Deutsche Telekom filters out BGP hijackers
Interview with Matthias Maurer, Head of Product Management Internet & Content at Deutsche Telekom ICSS
BGP hijacking doesn’t make the news much. But, because this protocol does not require routing information to be verified, it is also not easy to stop. Deutsche Telekom is one of the few telcos to implement policies that would secure the internet’s routing infrastructure. We talked to Matthias Maurer to find out just what the company is doing to stop BGP hijacking.
Q: First of all, it would be good if you could tell us in simple terms what BGP is.
A: Sure. BGP stands for Border Gateway Protocol. It determines the best routes for data to take between Autonomous Systems (AS), which are networks of routers that work together and are independently operated. Autonomous Systems are made up of a collection of IP prefixes and are given a number by the Internet Assigned Numbers Authority (IANA). For example, a primary AS number of Deutsche Telekom is AS3320. AS3320 announces hundreds of its own prefixes, together with the prefixes of our customers, we count around hundreds of thousands, and within the prefixes are individual IP addresses – such as the one you or I have been given from our provider. BGP is a very important part of internet communication, so hijacking or manipulating it is a serious breach that can have wide-reaching consequences.
Q: How does someone hijack the BGP protocol and why is it dangerous?
A: It can happen like this: A criminal configures an edge router to state that it has been assigned certain prefixes – which is in the case of hijacking not true. However, if the prefix is unused, this manipulation may not be noticed. Or, if the route the hijacker uses seems to be shorter, traffic could be rerouted to them. If traffic goes to an organization it is not meant for, there can be a lot of damage done. These kinds of crimes are employed by organizations such as governments to, for example, obtain information it would otherwise not have access to. Or, to redirect traffic for monetary gains, like what happened in 2014 when an attack took about $83,000 worth of cryptocurrency from a bit-mining server.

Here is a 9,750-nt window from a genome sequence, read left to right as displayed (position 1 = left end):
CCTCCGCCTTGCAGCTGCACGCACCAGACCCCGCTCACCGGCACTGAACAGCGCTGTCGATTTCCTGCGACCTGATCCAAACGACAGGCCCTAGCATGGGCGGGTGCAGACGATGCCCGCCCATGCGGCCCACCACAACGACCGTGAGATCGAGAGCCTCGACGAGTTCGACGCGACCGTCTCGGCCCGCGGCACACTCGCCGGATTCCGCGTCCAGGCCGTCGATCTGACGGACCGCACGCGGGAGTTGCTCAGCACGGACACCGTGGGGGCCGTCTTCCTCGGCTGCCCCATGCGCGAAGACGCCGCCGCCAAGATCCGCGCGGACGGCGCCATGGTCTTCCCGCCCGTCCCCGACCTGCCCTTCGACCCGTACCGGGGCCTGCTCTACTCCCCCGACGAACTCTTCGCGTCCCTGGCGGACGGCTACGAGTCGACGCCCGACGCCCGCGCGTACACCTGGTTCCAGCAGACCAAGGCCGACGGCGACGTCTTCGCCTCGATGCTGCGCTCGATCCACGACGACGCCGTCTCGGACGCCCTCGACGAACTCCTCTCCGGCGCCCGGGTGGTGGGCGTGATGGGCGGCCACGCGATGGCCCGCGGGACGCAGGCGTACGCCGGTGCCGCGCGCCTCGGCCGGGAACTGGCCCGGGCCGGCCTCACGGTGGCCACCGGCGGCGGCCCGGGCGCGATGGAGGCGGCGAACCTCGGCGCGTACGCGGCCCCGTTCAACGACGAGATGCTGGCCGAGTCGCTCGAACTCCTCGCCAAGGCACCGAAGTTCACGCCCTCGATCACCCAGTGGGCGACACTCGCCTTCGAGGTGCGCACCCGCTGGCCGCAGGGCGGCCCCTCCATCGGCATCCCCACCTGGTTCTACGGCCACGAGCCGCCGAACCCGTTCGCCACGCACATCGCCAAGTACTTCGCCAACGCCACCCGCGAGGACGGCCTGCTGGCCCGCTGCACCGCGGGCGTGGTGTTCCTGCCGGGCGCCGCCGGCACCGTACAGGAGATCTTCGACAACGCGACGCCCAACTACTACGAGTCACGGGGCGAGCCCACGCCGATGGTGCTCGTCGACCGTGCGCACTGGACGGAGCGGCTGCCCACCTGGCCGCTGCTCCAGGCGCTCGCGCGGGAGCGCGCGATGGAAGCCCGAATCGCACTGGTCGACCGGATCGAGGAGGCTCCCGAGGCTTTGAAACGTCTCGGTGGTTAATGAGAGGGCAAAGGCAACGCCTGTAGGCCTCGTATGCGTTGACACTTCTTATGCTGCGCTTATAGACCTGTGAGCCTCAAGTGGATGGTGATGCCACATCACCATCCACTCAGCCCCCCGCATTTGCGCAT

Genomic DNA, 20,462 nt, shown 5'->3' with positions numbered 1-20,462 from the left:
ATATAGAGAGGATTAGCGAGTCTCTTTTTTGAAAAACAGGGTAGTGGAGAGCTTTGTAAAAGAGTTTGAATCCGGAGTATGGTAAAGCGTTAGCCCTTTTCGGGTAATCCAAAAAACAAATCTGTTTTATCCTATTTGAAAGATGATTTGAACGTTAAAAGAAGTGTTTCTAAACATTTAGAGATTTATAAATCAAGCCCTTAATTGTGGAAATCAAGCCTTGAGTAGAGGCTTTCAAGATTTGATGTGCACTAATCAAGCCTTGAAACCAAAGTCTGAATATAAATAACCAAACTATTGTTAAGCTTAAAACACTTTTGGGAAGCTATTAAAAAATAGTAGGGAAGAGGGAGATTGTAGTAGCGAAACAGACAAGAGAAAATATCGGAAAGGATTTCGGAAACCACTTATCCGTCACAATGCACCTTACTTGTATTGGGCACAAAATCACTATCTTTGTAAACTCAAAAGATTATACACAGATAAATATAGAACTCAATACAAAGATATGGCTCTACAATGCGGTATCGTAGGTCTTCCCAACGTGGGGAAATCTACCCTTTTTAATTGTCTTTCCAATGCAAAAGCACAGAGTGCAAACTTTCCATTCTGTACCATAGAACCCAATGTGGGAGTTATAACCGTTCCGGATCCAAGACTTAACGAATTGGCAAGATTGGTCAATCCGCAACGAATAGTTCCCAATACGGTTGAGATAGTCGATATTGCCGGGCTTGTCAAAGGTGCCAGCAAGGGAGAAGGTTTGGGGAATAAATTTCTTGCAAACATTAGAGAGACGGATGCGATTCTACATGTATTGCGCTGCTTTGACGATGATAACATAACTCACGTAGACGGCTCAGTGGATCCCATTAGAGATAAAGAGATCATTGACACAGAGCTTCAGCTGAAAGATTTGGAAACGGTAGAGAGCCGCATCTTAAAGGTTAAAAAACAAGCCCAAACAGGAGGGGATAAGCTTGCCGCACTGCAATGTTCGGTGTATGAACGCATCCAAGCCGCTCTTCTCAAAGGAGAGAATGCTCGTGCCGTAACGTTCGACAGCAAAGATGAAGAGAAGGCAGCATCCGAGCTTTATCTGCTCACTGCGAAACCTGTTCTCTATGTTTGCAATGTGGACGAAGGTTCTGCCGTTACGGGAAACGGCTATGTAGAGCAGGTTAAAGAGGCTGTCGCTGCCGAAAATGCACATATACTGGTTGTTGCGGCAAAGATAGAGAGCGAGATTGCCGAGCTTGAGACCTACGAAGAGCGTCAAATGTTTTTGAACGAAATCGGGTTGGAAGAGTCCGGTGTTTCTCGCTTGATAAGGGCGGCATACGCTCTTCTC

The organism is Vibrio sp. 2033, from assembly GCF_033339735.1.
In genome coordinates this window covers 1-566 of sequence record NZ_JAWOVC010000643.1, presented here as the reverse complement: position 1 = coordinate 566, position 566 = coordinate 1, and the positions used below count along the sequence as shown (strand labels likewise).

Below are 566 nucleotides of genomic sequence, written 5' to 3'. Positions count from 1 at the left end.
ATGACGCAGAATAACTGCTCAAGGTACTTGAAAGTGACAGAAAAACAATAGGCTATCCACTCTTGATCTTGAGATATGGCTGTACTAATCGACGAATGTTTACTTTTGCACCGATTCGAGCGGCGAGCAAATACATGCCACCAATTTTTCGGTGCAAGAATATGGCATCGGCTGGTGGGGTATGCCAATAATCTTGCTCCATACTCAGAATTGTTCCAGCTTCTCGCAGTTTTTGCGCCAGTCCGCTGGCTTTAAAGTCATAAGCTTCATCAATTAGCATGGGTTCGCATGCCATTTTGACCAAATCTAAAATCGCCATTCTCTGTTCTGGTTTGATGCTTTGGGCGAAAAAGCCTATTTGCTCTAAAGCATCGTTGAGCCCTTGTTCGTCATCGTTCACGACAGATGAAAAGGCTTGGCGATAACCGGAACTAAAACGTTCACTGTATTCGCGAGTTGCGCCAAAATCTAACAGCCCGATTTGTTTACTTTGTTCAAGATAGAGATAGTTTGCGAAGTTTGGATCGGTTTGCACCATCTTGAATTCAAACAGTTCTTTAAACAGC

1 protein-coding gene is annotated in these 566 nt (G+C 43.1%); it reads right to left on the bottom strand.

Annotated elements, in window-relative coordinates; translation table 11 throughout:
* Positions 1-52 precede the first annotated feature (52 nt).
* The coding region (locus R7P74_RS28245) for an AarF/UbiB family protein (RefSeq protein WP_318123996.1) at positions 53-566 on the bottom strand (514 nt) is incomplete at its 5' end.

Q: But if the protocol doesn’t require verification of routing information, it sounds like it can be a free-for-all for criminals. What is Deutsche Telekom doing to stop this?
A: We are making sure the routes of our customers are correctly registered and ensuring that the prefixes they announce really belong to them. In the end, we build filters of officially known information from Internet Registries to make sure that we only accept prefixes from legitimate partners.
In addition, we have been a driving force behind the Resource Public Key Infrastructure (RPKI) framework. This assigns the IP prefixes of Autonomous Systems with cryptographic resource certificates. These are called Route Origination Authorization (ROA), and they contain lists of IP prefixes with AS owners.
Q: How have your clients reacted to what sounds like a very strict policy?
A: At first there was some opposition, but as the industry began to point out the benefits for everyone the opposition quickly ended. These days our customers understand the part they play in ensuring the BGP protocol is safe and they see documentation as a useful obligation. Industry-wide cooperation will be the only solution for BGP hijacking.